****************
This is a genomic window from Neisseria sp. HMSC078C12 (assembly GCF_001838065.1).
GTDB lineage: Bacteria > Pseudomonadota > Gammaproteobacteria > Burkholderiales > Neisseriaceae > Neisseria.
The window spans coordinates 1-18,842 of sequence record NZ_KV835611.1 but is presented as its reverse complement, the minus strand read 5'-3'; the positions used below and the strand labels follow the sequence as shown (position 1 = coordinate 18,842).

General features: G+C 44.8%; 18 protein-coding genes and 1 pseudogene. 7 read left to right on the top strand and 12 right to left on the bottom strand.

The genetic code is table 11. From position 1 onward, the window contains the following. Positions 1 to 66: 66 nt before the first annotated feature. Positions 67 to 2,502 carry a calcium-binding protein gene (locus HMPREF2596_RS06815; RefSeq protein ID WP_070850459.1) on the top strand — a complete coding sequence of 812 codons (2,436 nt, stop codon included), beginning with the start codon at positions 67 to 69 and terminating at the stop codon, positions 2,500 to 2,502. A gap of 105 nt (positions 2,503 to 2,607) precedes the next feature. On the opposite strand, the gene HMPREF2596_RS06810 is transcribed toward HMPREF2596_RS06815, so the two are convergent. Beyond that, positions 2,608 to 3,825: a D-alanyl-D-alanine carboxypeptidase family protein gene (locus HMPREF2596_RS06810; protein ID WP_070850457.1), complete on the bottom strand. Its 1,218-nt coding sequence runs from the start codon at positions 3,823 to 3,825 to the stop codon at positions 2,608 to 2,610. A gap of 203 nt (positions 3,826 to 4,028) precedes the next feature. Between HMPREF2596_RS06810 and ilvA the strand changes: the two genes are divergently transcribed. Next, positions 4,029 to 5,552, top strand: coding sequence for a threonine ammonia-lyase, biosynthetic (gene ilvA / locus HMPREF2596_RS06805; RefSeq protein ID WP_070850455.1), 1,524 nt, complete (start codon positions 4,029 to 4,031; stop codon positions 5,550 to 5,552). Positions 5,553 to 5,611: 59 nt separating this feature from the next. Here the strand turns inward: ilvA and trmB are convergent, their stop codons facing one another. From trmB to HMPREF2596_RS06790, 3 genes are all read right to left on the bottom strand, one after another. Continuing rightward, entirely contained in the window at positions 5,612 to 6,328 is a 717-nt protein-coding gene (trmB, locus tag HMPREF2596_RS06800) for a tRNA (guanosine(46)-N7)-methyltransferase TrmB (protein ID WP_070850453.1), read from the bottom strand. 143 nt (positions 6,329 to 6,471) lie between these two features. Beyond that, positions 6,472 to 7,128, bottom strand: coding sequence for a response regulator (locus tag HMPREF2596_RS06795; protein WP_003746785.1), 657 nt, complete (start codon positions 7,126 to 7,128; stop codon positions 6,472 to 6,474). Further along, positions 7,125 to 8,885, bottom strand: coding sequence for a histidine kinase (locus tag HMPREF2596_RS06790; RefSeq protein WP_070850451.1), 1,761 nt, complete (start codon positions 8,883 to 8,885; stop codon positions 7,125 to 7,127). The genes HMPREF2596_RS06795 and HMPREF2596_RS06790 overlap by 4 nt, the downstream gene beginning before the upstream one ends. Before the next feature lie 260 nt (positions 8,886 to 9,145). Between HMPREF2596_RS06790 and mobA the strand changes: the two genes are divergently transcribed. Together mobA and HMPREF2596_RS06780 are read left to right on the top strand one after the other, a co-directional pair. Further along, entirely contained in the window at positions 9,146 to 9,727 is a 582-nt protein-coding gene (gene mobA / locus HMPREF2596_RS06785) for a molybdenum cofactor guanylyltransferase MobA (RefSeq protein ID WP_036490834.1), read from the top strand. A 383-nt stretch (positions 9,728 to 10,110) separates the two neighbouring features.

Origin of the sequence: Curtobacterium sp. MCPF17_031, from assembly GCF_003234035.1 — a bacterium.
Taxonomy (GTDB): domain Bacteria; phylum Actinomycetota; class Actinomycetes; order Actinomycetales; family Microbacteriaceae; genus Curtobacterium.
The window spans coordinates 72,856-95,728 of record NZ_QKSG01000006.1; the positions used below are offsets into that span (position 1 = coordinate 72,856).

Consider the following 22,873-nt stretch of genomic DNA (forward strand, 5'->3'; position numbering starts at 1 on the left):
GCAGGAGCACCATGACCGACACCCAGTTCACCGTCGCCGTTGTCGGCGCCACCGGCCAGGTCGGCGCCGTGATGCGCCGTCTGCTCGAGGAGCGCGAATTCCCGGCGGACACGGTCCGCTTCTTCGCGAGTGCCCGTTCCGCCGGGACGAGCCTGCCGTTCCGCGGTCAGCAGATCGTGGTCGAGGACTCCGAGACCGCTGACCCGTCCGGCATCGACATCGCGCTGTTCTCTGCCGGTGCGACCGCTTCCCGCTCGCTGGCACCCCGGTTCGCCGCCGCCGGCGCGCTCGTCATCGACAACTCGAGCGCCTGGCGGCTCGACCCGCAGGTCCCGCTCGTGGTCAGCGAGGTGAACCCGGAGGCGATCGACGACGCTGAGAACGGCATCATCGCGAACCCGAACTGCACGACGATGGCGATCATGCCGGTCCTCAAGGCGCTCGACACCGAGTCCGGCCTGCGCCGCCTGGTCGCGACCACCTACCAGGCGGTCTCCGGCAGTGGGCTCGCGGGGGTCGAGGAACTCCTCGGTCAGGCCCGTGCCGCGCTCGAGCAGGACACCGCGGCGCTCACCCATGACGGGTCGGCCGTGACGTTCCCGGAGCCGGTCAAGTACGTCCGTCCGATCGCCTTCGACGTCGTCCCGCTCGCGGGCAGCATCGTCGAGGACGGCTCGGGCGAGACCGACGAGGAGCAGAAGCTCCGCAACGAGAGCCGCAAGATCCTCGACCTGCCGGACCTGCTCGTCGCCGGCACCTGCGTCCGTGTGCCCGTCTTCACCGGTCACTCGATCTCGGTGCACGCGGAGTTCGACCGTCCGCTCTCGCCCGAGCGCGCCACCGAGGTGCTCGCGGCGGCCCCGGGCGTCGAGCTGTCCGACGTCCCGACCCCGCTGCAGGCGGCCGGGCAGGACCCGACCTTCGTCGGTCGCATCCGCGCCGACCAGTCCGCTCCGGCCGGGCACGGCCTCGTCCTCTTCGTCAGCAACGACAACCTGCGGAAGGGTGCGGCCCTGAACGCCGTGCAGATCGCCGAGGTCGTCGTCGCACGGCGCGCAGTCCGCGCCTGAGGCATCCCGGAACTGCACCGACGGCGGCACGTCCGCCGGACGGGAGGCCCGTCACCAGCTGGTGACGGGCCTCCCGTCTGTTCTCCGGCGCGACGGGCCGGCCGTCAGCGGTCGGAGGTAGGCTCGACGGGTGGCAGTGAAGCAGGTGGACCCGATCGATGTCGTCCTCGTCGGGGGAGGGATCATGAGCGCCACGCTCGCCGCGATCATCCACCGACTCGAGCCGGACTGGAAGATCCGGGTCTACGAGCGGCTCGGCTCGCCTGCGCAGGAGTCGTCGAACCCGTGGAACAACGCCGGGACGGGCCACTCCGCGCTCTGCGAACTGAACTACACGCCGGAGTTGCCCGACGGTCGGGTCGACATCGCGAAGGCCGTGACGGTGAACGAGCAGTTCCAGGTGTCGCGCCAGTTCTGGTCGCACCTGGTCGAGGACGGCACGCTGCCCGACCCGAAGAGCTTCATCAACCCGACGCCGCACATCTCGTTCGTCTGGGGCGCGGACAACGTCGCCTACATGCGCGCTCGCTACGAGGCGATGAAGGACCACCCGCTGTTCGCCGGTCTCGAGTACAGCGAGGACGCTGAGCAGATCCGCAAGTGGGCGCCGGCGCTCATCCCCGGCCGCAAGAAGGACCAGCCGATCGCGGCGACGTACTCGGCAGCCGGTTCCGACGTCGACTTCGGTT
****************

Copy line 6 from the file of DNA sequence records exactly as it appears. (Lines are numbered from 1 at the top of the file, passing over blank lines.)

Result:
Origin of the sequence: Curtobacterium sp. MCPF17_031, from assembly GCF_003234035.1 — a bacterium.